Estes, commission still at odds
Thursday, July 18, 2013
Cole County Assessor Chris Estes received county commissioners’ approval Wednesday for a couple of raises in his office — for the rest of this year.
But the approval came with commissioners’ reminder that the change isn’t guaranteed to continue next year.
That launched a renewed verbal battle over Estes’ power to operate his own office.
“You’ve always just done what you wanted to do, regardless of what I’ve asked you to do,” Estes said. “It would be my decision what somebody gets paid in my office, my decision what this position is worth.
“Because I’m the one who’s over there, seeing what goes on every day — you guys aren’t.”
The pay increases are possible because Estes has an employee vacancy in his office right now.
“I’m unable to keep people because you all are giving out my funds with an eyedropper,” Estes told the commission. “I have one person who’s left and another person who’ll be gone in less than a month.”
He didn’t answer commissioners’ questions if there were other reasons for employees leaving the assessor’s office.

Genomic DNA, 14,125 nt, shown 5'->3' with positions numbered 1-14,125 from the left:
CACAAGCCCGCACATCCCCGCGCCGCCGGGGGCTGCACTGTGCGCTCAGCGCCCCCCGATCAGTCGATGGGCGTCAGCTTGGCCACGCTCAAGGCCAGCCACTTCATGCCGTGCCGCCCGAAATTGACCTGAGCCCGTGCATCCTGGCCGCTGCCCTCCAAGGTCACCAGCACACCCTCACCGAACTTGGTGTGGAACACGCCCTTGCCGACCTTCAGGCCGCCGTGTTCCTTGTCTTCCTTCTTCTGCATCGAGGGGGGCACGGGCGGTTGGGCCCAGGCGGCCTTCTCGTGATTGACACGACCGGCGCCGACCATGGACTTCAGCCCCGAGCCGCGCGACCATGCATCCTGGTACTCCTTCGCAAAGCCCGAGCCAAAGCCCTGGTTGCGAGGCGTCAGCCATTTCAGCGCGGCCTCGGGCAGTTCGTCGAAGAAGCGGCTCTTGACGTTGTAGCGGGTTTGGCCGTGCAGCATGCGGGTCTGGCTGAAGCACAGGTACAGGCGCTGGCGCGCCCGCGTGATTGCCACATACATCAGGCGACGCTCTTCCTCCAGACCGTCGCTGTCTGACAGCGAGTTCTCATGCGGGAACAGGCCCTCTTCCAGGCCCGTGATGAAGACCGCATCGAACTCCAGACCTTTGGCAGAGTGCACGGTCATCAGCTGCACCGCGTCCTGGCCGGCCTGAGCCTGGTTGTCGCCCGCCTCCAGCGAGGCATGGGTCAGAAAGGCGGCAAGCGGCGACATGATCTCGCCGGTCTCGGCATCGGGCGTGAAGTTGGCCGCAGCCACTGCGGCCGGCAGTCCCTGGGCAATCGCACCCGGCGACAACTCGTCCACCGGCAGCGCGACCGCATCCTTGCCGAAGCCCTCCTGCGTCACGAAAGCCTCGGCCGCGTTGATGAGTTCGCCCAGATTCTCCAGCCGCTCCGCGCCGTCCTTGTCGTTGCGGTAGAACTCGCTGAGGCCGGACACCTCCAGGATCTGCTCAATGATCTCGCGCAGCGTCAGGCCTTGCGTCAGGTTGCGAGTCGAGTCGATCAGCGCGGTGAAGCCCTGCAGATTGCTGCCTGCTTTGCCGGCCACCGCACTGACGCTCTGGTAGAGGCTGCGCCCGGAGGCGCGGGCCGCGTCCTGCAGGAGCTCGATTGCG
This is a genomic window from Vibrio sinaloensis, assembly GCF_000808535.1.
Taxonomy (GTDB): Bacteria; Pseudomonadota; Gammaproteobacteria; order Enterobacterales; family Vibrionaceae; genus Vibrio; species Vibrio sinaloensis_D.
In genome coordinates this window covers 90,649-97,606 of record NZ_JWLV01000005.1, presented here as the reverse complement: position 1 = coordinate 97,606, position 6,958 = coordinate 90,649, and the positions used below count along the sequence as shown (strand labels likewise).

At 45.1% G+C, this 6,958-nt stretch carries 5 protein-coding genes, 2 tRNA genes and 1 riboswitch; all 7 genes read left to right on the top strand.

Presiding Commissioner Marc Ellinger told Estes: “I just want to make sure that we all understand, if you fill the empty slots next year ... signing these pay forms is not an agreement that we will adjust your salary budget next year.”
Wednesday’s sometimes heated conversation was the latest volley in an ongoing battle.
Last year, the assessor refused to pay the commissioners’ $39,411 bill for computer and technology expenses, and the commission ordered those services turned off on Jan. 2, 2013.
Estes sued, and got the services restored in the court case.
In April, Cole County Senior Judge Byron Kinder ruled that Estes owed the money to the commission. That ruling has been appealed to the state’s Western District appeals court in Kansas City.
Estes told commissioners they are ignoring state Supreme Court rulings that support his contention that he’s responsible for his own payroll decisions.
A 1985 high court ruling said county commissioners don’t have the power to tell the assessor who to hire.
A 1992 ruling said the assessor decides how much to pay his or her employees — once the commission budgets the general amount.
But a new law, passed in 1992, said the commission approves salaries for county officers, deputies and assistants.
Ellinger, who is an attorney, said the Supreme Court rulings aren’t specifically about Estes’ disagreement with the Cole County commission.
“The law says what the law says,” Ellinger said. “That’s why you pay lawyers, and why cases go to the Supreme Court all the time.”
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